Ronnie Turner’s homecoming is over, but the Lewiston native isn’t going anywhere.

After two seasons at the helm of the Lewiston boys basketball program, Turner, a 2010 Lewiston High School graduate, has stepped down. His next coaching stop is only a mile away at Bates College, where he will be men’s basketball coach Jon Furbush’s lead assistant.

Lewiston boys basketball head coach Ronnie Turner shouts directions to his team during a game against Edward Little in Auburn earlier this month. Russ Dillingham/Sun Journal Buy this Photo

“It was difficult to leave Lewiston,” Turner said. “Personally, I found a part of myself on Fern Masse court as a player and as a coach. It helped me become the man I am today.”

As Lewiston athletic director Jason Fuller, who was fully supportive of Turner’s decision to step down, put it, “the opportunity presented itself.”

“This is something he’s always wanted to do and he’s always been honest about that, that that’s the direction he wanted to go,” Fuller added. “So good for him that this happened, unfortunate for us that it happened so quickly.”

Turner took a Blue Devils team that went 3-16 the season before he arrived and led them to 10 wins his first season. Lewiston went 5-6 this season.

“He was able to come in and kind of unite the kids, and bring them some commonality and give them some purpose,” Fuller said. “He did a great job taking the next step from coach (Tim) Farrar. I think Coach Farrar left them in a good spot, and Ronnie was able to expand on that and take the program a step further along. He’s certainly leaving it in a very good spot for the next person.”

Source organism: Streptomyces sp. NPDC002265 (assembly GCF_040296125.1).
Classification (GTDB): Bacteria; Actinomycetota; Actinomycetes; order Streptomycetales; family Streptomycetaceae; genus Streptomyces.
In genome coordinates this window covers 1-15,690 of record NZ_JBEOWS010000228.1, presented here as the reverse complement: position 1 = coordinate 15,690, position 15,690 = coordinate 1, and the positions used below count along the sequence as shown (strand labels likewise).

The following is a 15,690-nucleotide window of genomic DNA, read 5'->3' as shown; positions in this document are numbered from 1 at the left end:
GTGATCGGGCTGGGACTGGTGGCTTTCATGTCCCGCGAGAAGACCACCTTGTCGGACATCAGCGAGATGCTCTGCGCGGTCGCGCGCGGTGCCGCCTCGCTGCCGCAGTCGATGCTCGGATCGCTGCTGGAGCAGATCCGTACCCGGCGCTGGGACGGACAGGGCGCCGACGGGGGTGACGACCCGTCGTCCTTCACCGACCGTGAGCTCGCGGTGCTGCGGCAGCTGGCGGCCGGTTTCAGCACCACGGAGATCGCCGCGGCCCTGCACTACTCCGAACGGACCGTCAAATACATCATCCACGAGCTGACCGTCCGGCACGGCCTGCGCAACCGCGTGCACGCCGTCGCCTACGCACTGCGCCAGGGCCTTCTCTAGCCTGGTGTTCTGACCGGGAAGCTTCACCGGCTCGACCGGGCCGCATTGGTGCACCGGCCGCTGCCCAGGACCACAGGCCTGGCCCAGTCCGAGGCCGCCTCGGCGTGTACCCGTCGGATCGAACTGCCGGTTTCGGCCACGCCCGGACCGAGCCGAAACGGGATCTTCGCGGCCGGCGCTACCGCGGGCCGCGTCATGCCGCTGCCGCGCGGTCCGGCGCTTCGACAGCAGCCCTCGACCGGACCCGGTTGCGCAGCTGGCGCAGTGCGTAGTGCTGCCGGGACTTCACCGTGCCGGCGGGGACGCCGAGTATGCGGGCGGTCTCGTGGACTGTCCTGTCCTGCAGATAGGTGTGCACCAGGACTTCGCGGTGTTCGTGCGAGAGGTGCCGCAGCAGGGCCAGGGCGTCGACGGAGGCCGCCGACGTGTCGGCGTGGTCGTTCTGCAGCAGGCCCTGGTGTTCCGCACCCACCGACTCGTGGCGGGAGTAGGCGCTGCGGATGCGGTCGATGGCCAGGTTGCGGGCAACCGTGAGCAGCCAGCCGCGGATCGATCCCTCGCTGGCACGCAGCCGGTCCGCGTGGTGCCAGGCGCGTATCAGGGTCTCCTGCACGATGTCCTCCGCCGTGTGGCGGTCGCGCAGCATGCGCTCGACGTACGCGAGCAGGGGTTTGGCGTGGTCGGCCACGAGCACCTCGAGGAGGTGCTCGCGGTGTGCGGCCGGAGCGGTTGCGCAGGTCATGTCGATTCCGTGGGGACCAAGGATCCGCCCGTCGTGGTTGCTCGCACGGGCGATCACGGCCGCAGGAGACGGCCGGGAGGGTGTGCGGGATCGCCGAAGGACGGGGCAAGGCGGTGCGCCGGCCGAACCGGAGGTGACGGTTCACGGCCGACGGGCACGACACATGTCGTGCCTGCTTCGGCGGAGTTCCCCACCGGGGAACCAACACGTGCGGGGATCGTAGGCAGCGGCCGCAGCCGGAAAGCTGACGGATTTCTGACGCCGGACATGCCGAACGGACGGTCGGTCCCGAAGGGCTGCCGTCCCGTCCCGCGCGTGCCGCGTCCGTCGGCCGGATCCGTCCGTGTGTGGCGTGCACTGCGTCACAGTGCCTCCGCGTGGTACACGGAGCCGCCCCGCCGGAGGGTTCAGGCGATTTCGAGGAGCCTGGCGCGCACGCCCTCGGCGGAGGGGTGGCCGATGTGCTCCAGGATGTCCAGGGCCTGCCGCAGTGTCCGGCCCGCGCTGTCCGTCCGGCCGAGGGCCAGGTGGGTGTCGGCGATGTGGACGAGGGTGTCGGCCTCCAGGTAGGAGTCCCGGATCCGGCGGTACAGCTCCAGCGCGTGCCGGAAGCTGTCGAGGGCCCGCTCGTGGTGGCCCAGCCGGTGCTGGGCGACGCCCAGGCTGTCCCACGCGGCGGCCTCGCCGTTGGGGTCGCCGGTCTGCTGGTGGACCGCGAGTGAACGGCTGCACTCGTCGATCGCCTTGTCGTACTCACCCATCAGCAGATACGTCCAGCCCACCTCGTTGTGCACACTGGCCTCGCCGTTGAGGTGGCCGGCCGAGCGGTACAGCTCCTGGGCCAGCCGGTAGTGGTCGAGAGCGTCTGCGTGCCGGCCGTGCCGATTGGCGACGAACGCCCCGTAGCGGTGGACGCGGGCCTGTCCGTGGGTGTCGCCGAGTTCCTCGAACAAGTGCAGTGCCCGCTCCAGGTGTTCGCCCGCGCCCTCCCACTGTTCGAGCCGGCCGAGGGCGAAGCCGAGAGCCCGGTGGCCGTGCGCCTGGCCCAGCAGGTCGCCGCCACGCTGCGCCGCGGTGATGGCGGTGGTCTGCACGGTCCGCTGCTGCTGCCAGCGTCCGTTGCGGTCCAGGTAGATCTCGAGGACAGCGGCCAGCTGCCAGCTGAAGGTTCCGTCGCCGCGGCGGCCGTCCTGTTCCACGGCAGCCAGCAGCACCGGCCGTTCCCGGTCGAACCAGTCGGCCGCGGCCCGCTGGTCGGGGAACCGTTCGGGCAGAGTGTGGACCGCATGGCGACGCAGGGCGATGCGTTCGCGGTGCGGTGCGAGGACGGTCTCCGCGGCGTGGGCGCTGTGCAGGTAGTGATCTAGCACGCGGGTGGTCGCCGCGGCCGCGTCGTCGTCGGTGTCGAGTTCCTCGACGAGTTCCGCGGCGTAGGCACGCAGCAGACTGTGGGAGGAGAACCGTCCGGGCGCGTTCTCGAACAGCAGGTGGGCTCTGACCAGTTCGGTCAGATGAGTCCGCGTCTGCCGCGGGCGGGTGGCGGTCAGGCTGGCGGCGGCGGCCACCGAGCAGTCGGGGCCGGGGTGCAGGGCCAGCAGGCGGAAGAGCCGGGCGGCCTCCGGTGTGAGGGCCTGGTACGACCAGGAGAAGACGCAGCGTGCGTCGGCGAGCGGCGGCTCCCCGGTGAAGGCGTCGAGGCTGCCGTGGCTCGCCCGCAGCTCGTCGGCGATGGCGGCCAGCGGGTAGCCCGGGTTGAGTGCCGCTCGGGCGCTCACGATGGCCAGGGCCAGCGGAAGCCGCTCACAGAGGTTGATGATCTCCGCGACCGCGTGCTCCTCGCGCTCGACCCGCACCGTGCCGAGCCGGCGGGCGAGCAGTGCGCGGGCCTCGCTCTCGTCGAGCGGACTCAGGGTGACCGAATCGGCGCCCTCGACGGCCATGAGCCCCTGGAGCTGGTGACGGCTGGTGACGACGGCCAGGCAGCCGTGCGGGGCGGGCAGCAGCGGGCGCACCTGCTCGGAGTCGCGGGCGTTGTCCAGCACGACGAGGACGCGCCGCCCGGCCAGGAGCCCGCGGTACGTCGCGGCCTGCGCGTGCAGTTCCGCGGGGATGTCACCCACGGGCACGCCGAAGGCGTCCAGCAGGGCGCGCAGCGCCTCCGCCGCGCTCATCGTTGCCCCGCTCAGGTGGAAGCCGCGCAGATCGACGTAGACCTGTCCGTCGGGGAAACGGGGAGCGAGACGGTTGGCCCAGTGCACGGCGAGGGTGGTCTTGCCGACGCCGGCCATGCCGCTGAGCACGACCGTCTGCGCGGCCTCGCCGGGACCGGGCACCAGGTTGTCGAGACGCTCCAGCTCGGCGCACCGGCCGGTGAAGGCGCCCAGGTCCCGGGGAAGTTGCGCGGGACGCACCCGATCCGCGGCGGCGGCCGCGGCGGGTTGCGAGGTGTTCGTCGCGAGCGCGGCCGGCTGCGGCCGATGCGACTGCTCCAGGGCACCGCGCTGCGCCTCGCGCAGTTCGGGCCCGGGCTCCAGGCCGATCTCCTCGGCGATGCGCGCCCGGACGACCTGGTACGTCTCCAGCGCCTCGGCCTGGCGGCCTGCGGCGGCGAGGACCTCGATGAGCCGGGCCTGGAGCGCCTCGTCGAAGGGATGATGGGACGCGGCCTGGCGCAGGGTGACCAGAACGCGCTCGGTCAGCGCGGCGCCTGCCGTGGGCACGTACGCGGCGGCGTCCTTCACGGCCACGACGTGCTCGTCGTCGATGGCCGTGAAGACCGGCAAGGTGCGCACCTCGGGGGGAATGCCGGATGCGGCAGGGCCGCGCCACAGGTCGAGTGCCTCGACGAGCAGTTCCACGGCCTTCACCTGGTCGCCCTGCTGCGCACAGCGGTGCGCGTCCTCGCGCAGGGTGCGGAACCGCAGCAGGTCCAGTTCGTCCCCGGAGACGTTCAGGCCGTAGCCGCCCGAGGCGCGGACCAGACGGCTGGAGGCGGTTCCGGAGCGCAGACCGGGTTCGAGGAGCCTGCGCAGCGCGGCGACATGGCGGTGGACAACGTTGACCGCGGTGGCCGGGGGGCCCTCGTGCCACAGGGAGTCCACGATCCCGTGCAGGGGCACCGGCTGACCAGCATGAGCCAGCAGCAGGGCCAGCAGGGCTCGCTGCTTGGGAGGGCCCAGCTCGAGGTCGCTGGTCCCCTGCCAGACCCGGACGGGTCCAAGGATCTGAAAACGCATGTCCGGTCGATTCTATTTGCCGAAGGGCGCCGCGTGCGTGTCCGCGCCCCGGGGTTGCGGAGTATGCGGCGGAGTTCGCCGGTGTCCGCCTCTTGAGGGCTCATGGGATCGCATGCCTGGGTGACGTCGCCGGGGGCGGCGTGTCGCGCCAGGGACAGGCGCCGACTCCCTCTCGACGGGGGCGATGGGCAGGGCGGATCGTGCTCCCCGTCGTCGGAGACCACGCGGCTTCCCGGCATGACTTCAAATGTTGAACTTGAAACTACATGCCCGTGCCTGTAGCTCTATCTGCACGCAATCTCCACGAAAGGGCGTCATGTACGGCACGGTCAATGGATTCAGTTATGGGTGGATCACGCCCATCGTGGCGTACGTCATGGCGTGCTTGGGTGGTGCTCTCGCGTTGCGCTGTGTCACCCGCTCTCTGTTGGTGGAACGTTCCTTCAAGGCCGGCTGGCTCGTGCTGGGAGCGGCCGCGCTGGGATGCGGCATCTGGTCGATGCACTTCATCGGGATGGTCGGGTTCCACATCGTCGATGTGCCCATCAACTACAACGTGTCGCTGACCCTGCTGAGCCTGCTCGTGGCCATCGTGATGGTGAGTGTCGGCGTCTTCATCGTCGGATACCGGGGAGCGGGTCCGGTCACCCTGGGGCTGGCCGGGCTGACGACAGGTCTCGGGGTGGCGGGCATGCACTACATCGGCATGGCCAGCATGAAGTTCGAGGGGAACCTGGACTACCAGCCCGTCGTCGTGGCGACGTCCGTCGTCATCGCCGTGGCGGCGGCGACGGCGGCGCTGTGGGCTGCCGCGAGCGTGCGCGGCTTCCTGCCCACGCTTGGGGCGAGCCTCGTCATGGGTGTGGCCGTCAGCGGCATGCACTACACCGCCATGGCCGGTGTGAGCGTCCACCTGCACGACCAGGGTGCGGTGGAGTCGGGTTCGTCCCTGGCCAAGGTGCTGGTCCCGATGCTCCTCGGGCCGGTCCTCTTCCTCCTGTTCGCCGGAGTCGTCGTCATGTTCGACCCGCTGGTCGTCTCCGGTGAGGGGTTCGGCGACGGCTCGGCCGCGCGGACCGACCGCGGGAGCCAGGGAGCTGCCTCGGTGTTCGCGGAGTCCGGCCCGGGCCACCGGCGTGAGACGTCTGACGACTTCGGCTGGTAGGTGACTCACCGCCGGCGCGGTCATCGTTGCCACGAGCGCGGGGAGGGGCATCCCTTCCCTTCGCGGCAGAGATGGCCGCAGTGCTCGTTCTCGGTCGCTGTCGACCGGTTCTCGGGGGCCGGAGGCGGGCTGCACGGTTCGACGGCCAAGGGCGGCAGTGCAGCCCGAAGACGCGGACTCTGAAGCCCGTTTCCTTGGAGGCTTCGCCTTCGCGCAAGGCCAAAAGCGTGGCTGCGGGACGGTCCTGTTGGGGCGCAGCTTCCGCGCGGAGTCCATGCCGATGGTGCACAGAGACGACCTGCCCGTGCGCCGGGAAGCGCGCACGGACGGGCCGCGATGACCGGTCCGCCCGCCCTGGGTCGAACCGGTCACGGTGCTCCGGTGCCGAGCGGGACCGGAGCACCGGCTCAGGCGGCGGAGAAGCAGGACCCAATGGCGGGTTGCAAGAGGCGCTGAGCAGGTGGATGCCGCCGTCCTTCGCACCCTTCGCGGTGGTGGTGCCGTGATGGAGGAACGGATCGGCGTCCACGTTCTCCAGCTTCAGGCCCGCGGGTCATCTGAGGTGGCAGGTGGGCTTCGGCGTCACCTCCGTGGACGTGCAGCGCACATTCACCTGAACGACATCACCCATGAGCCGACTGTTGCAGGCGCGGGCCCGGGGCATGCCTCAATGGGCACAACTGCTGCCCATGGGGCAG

Turner said he leaves his former team with a better sense of belief in Lewiston basketball.

“The kids believed in themselves and each other. They loved one another. They held each other accountable on and off the court,” Turner said. “Our program inspired the youth that they can be great too. We established a culture at Lewiston and I hope that continues.”

Culture and belief helped Turner get the job as Furbush’s “right-hand man,” the Bates coach said.

“I’ve known Ronnie for a little bit. He brought his team over here last year to watch some practices, and I’ve just been really impressed with the culture he’s established at Lewiston in just the (two years) that he’s been there,” Furbush said. “And he was really able to articulate that, and I just thought that a lot of the things he’s done with the program in the short time there, those are hard things to establish. Having done this myself 13 years, you know, getting the right mix is a challenge every year.”

Furbush said that Turner made his mark among a surprisingly big and competitive applicant pool for the position that was made available when Sam Leal took the head coaching job at UMaine-Farmington.

“One of the things that really stood out about him was that he knows exactly who he is as a coach, and what he’s good at and what he needs to work on. He was just like genuinely able to talk about that in an interview and that really resonated with me,” Furbush said.

Turner lacks experience in recruiting and the administrative side of college basketball, but those are things that won’t be hard for him to figure out, Furbush said. Turner’s first coaching job was as a student assistant at University of Maine, but he had bounced around before arriving at Lewiston.